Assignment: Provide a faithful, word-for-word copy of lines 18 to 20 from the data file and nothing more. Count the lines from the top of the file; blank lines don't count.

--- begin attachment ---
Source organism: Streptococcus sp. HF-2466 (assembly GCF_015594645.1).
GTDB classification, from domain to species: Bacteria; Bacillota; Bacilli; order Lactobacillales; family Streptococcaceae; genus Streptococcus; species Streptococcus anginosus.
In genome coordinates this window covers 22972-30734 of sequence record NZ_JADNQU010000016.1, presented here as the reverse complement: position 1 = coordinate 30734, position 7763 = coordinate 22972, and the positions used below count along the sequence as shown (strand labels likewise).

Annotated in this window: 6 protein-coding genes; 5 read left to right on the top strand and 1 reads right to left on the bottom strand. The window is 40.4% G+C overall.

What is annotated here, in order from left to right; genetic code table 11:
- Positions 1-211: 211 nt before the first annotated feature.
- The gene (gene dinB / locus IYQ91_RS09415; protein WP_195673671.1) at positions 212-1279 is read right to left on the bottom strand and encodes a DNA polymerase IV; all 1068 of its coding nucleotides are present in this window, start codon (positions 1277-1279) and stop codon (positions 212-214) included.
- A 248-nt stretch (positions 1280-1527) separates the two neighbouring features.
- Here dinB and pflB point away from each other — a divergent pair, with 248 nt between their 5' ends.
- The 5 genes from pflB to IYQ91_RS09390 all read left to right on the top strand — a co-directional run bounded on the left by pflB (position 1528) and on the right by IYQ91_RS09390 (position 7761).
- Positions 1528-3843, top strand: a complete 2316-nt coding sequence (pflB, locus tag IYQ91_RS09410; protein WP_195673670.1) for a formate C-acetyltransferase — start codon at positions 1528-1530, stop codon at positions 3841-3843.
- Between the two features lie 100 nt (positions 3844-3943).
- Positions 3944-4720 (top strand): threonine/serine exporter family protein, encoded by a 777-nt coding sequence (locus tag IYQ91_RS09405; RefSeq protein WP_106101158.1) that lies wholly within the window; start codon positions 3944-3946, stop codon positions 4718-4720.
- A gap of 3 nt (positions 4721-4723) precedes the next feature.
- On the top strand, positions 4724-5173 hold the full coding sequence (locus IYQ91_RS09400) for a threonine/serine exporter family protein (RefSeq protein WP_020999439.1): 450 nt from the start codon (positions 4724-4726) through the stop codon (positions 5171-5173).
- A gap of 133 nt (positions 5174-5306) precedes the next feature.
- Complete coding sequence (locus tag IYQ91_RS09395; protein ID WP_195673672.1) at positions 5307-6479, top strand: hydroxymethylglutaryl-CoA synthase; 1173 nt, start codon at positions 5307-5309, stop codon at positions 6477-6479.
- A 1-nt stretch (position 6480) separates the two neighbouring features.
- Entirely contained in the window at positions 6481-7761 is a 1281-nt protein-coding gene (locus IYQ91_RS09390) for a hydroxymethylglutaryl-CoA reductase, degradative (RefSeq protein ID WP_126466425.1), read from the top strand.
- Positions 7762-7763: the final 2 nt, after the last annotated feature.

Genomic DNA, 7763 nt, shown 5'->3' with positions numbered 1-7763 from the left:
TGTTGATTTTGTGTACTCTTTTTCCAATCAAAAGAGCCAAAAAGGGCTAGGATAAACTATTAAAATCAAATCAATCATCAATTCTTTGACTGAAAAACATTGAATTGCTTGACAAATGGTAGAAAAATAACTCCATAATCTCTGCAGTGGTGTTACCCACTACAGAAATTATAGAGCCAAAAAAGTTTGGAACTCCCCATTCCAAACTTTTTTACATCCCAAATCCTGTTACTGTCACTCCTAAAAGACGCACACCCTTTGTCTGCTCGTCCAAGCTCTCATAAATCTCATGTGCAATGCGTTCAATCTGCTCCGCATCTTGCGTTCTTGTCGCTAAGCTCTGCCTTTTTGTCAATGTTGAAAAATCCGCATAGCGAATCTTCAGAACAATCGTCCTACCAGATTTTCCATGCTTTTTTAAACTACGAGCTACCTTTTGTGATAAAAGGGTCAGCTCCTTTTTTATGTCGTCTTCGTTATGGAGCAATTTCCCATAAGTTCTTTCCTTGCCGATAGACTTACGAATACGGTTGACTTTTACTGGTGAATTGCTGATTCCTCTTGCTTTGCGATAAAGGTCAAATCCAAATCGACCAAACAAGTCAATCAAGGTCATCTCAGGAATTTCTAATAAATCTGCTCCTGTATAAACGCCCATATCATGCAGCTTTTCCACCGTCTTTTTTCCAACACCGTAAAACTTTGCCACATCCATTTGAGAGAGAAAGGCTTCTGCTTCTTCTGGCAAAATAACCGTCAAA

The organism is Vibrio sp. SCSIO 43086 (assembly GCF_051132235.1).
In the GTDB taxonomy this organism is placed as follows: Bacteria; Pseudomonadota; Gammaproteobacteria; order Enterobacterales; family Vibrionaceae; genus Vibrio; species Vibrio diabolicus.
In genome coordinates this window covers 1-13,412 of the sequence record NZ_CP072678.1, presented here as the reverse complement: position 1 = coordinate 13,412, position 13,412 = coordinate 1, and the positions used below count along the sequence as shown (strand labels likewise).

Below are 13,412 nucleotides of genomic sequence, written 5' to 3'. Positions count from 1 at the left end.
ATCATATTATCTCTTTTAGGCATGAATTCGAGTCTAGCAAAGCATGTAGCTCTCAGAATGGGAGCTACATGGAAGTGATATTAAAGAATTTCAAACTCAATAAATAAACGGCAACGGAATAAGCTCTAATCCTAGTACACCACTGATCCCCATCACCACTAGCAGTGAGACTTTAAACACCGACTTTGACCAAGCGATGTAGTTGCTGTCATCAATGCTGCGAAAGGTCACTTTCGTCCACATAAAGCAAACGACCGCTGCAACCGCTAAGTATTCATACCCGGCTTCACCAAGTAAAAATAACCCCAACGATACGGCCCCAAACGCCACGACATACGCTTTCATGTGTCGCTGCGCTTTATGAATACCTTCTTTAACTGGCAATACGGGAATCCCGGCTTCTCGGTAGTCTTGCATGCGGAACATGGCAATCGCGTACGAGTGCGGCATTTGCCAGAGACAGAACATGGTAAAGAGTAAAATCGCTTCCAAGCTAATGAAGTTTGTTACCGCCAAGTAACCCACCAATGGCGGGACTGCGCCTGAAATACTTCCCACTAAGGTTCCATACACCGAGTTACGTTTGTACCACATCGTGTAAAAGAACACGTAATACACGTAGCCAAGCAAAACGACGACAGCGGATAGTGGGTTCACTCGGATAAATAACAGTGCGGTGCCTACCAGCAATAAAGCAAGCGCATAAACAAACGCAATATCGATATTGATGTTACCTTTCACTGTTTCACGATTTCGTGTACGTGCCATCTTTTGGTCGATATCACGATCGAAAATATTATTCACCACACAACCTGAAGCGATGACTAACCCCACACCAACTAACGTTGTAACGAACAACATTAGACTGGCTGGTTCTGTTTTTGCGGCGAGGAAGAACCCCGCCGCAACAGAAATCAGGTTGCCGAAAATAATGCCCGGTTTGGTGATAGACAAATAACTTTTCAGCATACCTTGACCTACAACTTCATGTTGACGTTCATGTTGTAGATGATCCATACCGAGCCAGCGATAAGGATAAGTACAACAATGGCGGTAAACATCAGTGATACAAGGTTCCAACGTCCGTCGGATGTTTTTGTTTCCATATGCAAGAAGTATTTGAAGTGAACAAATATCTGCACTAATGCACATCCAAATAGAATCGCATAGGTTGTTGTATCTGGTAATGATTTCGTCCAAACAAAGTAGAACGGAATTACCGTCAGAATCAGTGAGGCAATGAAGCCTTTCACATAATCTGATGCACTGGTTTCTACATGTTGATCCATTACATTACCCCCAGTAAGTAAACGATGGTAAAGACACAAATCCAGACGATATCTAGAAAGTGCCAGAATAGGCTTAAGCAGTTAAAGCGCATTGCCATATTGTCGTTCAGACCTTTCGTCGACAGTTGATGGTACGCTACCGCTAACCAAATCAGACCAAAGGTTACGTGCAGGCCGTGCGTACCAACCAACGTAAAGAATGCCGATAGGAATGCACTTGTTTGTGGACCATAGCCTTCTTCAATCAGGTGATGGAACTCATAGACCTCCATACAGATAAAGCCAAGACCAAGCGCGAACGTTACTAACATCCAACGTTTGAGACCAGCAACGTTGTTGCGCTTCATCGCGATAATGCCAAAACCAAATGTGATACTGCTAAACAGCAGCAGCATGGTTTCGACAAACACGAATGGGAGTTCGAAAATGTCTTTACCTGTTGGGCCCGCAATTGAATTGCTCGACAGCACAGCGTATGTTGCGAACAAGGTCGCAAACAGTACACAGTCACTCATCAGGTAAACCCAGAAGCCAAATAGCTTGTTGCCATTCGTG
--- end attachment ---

- A 1-nt stretch (position 6480) separates the two neighbouring features.
- Entirely contained in the window at positions 6481-7761 is a 1281-nt protein-coding gene (locus IYQ91_RS09390) for a hydroxymethylglutaryl-CoA reductase, degradative (RefSeq protein ID WP_126466425.1), read from the top strand.
- Positions 7762-7763: the final 2 nt, after the last annotated feature.